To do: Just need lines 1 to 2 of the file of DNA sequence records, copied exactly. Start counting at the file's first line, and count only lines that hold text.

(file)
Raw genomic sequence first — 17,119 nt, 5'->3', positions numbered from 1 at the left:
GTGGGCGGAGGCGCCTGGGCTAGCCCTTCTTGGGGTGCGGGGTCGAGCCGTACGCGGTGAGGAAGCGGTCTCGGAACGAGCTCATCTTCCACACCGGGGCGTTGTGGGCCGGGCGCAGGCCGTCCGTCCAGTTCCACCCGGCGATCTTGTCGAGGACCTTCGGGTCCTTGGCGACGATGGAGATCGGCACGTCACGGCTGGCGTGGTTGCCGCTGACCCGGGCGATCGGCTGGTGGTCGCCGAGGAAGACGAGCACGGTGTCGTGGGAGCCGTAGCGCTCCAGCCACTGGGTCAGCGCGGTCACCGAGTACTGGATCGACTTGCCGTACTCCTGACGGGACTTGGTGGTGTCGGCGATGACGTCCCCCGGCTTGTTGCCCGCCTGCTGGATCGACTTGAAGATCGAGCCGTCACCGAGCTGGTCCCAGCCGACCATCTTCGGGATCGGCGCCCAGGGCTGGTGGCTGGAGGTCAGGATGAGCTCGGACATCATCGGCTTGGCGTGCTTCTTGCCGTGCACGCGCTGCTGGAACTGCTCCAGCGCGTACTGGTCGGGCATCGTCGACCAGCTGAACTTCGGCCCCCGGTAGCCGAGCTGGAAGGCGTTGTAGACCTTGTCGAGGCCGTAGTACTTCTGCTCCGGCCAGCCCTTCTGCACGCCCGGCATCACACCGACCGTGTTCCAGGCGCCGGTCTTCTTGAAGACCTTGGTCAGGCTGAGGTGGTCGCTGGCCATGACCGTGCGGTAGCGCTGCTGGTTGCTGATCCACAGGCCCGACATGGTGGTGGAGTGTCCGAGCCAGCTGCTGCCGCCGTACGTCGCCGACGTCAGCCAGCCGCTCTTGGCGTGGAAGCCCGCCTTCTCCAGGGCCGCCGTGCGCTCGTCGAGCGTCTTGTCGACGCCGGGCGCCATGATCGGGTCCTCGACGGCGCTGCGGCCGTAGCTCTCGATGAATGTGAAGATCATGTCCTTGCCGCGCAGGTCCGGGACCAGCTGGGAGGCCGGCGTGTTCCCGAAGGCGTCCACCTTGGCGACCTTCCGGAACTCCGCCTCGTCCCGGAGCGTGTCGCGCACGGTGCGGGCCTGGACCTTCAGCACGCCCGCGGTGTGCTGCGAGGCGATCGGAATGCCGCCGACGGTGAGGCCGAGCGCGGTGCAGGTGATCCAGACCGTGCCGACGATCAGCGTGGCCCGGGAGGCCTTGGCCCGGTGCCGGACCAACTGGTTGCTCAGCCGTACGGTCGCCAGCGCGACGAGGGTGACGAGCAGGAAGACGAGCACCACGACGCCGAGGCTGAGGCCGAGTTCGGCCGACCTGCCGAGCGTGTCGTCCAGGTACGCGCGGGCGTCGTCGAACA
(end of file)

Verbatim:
Raw genomic sequence first — 17,119 nt, 5'->3', positions numbered from 1 at the left:
GTGGGCGGAGGCGCCTGGGCTAGCCCTTCTTGGGGTGCGGGGTCGAGCCGTACGCGGTGAGGAAGCGGTCTCGGAACGAGCTCATCTTCCACACCGGGGCGTTGTGGGCCGGGCGCAGGCCGTCCGTCCAGTTCCACCCGGCGATCTTGTCGAGGACCTTCGGGTCCTTGGCGACGATGGAGATCGGCACGTCACGGCTGGCGTGGTTGCCGCTGACCCGGGCGATCGGCTGGTGGTCGCCGAGGAAGACGAGCACGGTGTCGTGGGAGCCGTAGCGCTCCAGCCACTGGGTCAGCGCGGTCACCGAGTACTGGATCGACTTGCCGTACTCCTGACGGGACTTGGTGGTGTCGGCGATGACGTCCCCCGGCTTGTTGCCCGCCTGCTGGATCGACTTGAAGATCGAGCCGTCACCGAGCTGGTCCCAGCCGACCATCTTCGGGATCGGCGCCCAGGGCTGGTGGCTGGAGGTCAGGATGAGCTCGGACATCATCGGCTTGGCGTGCTTCTTGCCGTGCACGCGCTGCTGGAACTGCTCCAGCGCGTACTGGTCGGGCATCGTCGACCAGCTGAACTTCGGCCCCCGGTAGCCGAGCTGGAAGGCGTTGTAGACCTTGTCGAGGCCGTAGTACTTCTGCTCCGGCCAGCCCTTCTGCACGCCCGGCATCACACCGACCGTGTTCCAGGCGCCGGTCTTCTTGAAGACCTTGGTCAGGCTGAGGTGGTCGCTGGCCATGACCGTGCGGTAGCGCTGCTGGTTGCTGATCCACAGGCCCGACATGGTGGTGGAGTGTCCGAGCCAGCTGCTGCCGCCGTACGTCGCCGACGTCAGCCAGCCGCTCTTGGCGTGGAAGCCCGCCTTCTCCAGGGCCGCCGTGCGCTCGTCGAGCGTCTTGTCGACGCCGGGCGCCATGATCGGGTCCTCGACGGCGCTGCGGCCGTAGCTCTCGATGAATGTGAAGATCATGTCCTTGCCGCGCAGGTCCGGGACCAGCTGGGAGGCCGGCGTGTTCCCGAAGGCGTCCACCTTGGCGACCTTCCGGAACTCCGCCTCGTCCCGGAGCGTGTCGCGCACGGTGCGGGCCTGGACCTTCAGCACGCCCGCGGTGTGCTGCGAGGCGATCGGAATGCCGCCGACGGTGAGGCCGAGCGCGGTGCAGGTGATCCAGACCGTGCCGACGATCAGCGTGGCCCGGGAGGCCTTGGCCCGGTGCCGGACCAACTGGTTGCTCAGCCGTACGGTCGCCAGCGCGACGAGGGTGACGAGCAGGAAGACGAGCACCACGACGCCGAGGCTGAGGCCGAGTTCGGCCGACCTGCCGAGCGTGTCGTCCAGGTACGCGCGGGCGTCGTCGAACA